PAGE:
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Mr. Midshipman Easy by [Marryat, Frederick]
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Mr. Midshipman Easy Kindle Edition

4.1 out of 5 stars 11 customer reviews

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Kindle Edition, 10 Nov 2013
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Length: 322 pages Word Wise: Enabled Enhanced Typesetting: Enabled
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Review

"[Marryat's] greatness is undeniable." --Joseph Conrad, Notes on "Life and Letters"

"Marryat has the power to set us in the midst of ships and men and sea and sky all vivid, credible, authentic." Virginia Woolf"

"[Marryat's] greatness is undeniable." Joseph Conrad, Notes on "Life and Letters""

Synopsis

The story of an English midshipman during the Napoleonic Wars includes French prisons, love affairs, life at sea, and naval warfare.

Product details

  • Format: Kindle Edition
  • File Size: 1787 KB
  • Print Length: 322 pages
  • Publisher: Heraklion Press (10 Nov. 2013)
  • Sold by: Amazon Media EU S.à r.l.
  • Language: English
  • ASIN: B00GOGZDP6
  • Text-to-Speech: Enabled
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  • Word Wise: Enabled
  • Enhanced Typesetting: Enabled
  • Average Customer Review: 4.1 out of 5 stars 11 customer reviews
  • Amazon Bestsellers Rank: #414,731 Paid in Kindle Store (See Top 100 Paid in Kindle Store)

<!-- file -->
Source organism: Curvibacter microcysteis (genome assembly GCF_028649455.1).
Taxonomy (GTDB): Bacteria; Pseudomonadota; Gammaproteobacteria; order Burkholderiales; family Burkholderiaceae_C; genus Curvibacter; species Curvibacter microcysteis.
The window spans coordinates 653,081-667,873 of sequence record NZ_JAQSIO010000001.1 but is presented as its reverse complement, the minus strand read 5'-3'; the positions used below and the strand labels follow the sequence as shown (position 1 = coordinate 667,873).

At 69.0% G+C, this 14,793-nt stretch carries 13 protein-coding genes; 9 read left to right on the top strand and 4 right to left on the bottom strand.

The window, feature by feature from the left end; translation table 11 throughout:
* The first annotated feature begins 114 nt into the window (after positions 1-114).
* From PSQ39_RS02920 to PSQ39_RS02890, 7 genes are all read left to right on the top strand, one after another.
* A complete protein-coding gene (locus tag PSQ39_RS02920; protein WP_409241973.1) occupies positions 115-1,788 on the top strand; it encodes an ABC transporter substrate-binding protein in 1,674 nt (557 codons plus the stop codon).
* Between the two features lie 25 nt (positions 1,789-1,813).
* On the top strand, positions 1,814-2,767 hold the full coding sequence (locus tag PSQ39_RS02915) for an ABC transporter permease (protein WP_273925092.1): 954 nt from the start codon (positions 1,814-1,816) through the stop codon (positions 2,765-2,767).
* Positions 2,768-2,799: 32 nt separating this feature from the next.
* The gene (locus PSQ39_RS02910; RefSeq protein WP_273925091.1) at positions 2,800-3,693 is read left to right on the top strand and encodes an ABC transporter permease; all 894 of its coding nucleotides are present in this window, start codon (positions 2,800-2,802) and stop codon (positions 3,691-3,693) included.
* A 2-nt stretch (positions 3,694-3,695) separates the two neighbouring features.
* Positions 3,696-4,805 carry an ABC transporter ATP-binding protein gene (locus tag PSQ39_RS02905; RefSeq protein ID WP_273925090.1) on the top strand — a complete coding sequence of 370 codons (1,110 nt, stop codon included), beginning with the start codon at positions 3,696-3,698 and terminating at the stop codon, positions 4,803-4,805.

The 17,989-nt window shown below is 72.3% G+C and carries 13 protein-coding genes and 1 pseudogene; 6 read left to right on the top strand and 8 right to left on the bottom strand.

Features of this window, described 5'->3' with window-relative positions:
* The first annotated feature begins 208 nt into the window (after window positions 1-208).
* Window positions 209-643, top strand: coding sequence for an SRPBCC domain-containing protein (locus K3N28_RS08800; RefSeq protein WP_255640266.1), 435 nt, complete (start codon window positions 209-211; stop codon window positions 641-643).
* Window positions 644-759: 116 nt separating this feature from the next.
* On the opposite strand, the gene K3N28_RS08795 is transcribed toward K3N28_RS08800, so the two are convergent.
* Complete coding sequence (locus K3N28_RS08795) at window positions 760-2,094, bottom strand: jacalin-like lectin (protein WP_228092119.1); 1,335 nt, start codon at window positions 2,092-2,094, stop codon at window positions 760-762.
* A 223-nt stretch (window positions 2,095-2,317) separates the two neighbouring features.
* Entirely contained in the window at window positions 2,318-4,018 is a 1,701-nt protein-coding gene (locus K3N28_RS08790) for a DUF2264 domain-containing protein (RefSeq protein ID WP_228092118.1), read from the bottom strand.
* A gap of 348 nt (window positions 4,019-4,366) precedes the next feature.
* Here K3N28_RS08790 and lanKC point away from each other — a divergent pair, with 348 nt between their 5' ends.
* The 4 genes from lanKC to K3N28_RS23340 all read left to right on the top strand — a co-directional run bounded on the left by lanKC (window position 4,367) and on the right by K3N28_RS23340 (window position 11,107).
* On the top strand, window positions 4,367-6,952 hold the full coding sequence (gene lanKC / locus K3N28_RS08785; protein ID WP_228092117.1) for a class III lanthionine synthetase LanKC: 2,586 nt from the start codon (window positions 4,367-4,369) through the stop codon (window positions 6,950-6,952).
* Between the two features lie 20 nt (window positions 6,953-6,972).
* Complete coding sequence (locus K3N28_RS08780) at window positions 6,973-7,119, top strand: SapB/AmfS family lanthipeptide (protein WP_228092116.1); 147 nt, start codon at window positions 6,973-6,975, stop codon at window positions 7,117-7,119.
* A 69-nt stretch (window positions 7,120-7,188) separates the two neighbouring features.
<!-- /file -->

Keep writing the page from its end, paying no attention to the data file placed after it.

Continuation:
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Customer Reviews

4.1 out of 5 stars
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Top Customer Reviews

Format: Paperback
I have read this book several times, and each time I find something new that makes me smile. It is a story about the life of Jack Easy, told from the time of his birth through to him growing up and serving on board a ship and all the adventures that he encounters in life. When I first read it, I was really young and appreciated the adventures in the book. On subsequent reading at an older age, I found so much humour it was incredible. As an adult, I have still kept my copy of this book. To be honest this book would appeal to any guy from the age of 10 upwards, although some of the phrases used in the book make no sense these days. Also they were not allowed to say 'Damn' in books in those days, so they say 'D___' instead, which is really quaint. The story may be almost 200 years old and it still makes good reading, but sadly I have never personally known anyone else who has read this book. Makes me wonder what other good books there may be that will be completely forgotten one day.
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Format: Paperback
Jack Easy is a teenage philosopher during the time of the Napoleonic Wars, who believes that all men are equal and all property should be held in common. Finding that the landowners he poaches fish and steals apples from are unwilling to listen to his arguments, he joins the Navy, believing that since the sea belongs to no man, everyone in the navy must be equal. In the Navy, Jack's unwillingness to follow orders leads him into a series of fantastic adventures.

Basically, it's a mixture of shaggy dog story and swashbuckling adventure. It's funny and very easy to read, considering it was written in 1836. I'd definitely read anything else I find by this author.

This edition (Heart of Oak Sea Classics published by Henry Holt) has footnotes that explain the more obscure naval terminology and quotations.
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Format: Paperback
A REVIEW OF `MR MIDSHIPMAN EASY' by CAPTAIN MARRYAT